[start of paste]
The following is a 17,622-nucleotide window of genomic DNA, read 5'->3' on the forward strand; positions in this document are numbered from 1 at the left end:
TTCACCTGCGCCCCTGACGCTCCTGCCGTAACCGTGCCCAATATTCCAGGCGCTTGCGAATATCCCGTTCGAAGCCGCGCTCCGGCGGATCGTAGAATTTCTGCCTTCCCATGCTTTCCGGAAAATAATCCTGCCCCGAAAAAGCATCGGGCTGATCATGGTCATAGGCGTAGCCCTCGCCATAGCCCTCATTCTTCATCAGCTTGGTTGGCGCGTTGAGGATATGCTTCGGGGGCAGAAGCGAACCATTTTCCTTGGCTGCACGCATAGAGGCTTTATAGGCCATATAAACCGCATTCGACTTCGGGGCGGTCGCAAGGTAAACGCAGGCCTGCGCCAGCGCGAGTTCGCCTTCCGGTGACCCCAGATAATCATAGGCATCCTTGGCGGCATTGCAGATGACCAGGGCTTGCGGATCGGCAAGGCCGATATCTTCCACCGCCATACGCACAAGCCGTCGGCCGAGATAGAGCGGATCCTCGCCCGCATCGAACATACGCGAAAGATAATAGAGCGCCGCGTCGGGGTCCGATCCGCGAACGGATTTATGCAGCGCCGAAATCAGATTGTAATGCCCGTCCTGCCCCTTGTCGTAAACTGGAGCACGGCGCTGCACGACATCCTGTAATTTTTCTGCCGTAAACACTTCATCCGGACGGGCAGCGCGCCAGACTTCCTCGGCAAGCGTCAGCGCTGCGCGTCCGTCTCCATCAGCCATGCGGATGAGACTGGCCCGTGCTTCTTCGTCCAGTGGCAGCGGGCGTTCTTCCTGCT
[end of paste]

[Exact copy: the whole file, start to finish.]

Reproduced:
The following is a 17,622-nucleotide window of genomic DNA, read 5'->3' on the forward strand; positions in this document are numbered from 1 at the left end:
TTCACCTGCGCCCCTGACGCTCCTGCCGTAACCGTGCCCAATATTCCAGGCGCTTGCGAATATCCCGTTCGAAGCCGCGCTCCGGCGGATCGTAGAATTTCTGCCTTCCCATGCTTTCCGGAAAATAATCCTGCCCCGAAAAAGCATCGGGCTGATCATGGTCATAGGCGTAGCCCTCGCCATAGCCCTCATTCTTCATCAGCTTGGTTGGCGCGTTGAGGATATGCTTCGGGGGCAGAAGCGAACCATTTTCCTTGGCTGCACGCATAGAGGCTTTATAGGCCATATAAACCGCATTCGACTTCGGGGCGGTCGCAAGGTAAACGCAGGCCTGCGCCAGCGCGAGTTCGCCTTCCGGTGACCCCAGATAATCATAGGCATCCTTGGCGGCATTGCAGATGACCAGGGCTTGCGGATCGGCAAGGCCGATATCTTCCACCGCCATACGCACAAGCCGTCGGCCGAGATAGAGCGGATCCTCGCCCGCATCGAACATACGCGAAAGATAATAGAGCGCCGCGTCGGGGTCCGATCCGCGAACGGATTTATGCAGCGCCGAAATCAGATTGTAATGCCCGTCCTGCCCCTTGTCGTAAACTGGAGCACGGCGCTGCACGACATCCTGTAATTTTTCTGCCGTAAACACTTCATCCGGACGGGCAGCGCGCCAGACTTCCTCGGCAAGCGTCAGCGCTGCGCGTCCGTCTCCATCAGCCATGCGGATGAGACTGGCCCGTGCTTCTTCGTCCAGTGGCAGCGGGCGTTCTTCCTGCT